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Game #11: A’s Fall to Astros 3-2 in Opener

MLB: Oakland Athletics at Houston Astros Troy Taormina-USA TODAY Sports

Relive the Game Thread from tonight.

It’s one of life’s ironies that the day you have all the time in the world to craft a recap worthy of the game you are watching, the game didn’t comply. And on the flip side, the day when the A’s won the series, took three of four from the Red Sox, recap time was limited.


At least I’ve gone 50/50 in recaps in the last two days.

And this game wasn’t winnable. I mean it was. The A’s were down 1-0, 2-1, 3-1, and 3-2. Technically this was one of those games that maybe allowed you a glimmer of excitement when the A’s tied it 1-1, and closed it to 3-2, but somehow it never felt like a winning game. Death by singles is not inspiring, and aside from Laureano’s double (because Laureano), singles aren’t going to cut it.

Frankie Montas ended the night with an okay, but less than inspiring, line, but obviously good enough to get a win had the offense done anything at all. He allowed 7 hits and 3 walks (he did strike out 5 in his 5 innings), but managed to allow only 2 runs. He worked out of jams left and right. The run that eventually won it for the Astros came from Wendelken’s inning; Petit and Rodney were nearly perfect.

The A’s best chance to score early came in the third inning, as Ramon Laureano (making a splash early this season) doubled to lead off the inning. Robbie Grossman worked a one-out walk, stole second base, and Stephen Piscotty walked to bring up Khris Davis with the bases loaded. He struck out.

Montas allowed the first run of the night in the third as a walk, single and single plated the first Astros run. The A’s tied the game immediately following; Kendrys walked to open the inning, and Marcus Semien came within a hair’s-breadth of runners at first and third as he pushed a sort-of bunt hit just past the pitcher into the vacated spot where the second basemen should have been. However, Collin McHugh, who was great tonight, made a diving stop and barely—just barely—threw him out. Instead of runners at first and third with no one out, the A’s had a runner at second with one out. It was a big swing in the game. Jurickson Profar, who has really struggled so far this early season, grounded out to move Morales to third and he would have been stranded there had Laureano not singled him in. Have a start to the season, kid!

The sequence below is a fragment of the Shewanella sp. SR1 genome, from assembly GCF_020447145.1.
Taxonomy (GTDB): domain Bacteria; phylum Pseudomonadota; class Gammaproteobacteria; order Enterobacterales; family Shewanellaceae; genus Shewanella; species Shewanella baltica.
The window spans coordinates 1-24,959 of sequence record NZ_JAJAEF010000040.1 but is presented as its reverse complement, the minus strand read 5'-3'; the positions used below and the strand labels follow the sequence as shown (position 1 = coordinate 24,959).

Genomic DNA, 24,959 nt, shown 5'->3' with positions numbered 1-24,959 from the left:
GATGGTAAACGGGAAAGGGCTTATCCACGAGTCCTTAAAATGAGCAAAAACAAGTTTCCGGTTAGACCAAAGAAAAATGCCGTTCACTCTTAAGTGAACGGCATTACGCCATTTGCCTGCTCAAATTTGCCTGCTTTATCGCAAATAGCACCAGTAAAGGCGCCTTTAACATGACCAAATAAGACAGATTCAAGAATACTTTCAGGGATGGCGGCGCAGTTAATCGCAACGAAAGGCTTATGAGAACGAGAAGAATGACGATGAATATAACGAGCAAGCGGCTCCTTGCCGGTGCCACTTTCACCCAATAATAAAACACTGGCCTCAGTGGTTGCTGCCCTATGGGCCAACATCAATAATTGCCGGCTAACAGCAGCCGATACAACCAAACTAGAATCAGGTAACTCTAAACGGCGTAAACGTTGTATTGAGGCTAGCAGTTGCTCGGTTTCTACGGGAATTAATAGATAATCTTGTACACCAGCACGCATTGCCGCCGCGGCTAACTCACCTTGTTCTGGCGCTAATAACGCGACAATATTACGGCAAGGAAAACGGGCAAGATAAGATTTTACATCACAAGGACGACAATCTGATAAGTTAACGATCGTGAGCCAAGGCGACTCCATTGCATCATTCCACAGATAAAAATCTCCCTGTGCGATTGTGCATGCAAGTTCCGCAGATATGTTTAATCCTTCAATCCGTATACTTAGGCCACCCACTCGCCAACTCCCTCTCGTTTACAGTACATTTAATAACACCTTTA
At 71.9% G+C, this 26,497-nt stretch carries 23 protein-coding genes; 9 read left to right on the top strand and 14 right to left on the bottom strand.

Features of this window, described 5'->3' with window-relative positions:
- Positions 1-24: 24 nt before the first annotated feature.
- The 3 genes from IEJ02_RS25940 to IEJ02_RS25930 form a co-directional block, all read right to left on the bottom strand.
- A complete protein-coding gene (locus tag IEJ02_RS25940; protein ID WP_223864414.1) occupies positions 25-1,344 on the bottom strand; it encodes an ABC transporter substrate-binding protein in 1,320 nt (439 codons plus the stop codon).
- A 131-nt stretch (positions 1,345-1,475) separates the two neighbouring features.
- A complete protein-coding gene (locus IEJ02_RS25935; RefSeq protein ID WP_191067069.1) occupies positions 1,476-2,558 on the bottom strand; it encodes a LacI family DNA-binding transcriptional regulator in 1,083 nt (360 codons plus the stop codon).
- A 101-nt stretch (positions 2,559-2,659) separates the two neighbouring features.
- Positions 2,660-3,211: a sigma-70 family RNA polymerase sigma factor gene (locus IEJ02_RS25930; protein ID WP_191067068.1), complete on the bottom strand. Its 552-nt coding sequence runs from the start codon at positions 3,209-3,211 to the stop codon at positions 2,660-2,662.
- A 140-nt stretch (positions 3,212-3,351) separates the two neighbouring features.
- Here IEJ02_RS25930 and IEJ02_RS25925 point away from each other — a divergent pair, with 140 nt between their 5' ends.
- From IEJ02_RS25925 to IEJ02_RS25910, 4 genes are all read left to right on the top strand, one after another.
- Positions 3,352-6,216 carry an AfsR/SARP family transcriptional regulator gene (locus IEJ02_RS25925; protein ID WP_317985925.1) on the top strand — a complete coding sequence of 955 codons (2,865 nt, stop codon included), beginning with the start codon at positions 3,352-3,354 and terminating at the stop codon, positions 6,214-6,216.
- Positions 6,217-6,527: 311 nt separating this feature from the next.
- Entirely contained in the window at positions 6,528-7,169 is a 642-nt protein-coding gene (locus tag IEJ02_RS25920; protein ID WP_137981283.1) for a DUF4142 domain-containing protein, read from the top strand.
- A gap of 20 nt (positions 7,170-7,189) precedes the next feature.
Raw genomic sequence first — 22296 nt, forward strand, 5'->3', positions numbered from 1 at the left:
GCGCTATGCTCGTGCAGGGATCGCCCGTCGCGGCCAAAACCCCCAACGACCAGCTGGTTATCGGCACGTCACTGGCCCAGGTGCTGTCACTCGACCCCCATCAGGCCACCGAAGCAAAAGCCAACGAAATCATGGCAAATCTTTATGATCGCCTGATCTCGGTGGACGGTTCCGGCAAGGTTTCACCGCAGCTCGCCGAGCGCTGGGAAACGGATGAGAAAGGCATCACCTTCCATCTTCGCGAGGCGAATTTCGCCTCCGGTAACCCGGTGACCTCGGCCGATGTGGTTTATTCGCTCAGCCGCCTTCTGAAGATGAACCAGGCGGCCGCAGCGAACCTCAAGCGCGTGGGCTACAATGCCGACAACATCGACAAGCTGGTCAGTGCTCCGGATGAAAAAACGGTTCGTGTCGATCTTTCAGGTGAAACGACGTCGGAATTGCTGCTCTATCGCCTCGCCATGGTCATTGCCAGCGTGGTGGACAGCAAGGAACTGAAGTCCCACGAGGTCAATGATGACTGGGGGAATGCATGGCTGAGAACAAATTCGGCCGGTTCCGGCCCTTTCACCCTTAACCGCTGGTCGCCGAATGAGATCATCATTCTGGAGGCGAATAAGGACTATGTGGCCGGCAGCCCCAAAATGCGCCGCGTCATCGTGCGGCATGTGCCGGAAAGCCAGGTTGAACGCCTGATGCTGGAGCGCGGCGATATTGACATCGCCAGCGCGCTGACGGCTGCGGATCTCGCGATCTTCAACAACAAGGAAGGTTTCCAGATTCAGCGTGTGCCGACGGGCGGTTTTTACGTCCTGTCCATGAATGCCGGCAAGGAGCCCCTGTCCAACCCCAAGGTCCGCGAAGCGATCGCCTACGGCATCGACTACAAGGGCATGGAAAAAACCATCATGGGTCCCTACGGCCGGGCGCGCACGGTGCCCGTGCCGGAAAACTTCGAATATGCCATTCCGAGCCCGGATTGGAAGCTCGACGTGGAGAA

Of course, the tie lasted .001 of a second; Correa opened the fourth with a long home run to put the Astros back on top (and the fourth could have yielded more) and another run in the seventh gave the Astros all they needed.

The A’s mounted a teAse in the ninth; a single to open the inning by Kendrys Morales set the table (Canha pinch-hit), and after Semien struck out (semi-questionably), Profar struck out (expected), and it appeared that Laureano was hit by a pitch and went to first. The call was overturned, he was sent back to the box, where he was all, I’ll do it myself, and singled in Morales, for his fourth single of the night. He was, quite literally, all the A’s offense.

But then, Pinder grounded out to end the game.

And the A’s fall 3-2. But they did hang the entire game with the Astros and there are two more to come.

We’ll see you tomorrow night at 6:05PM.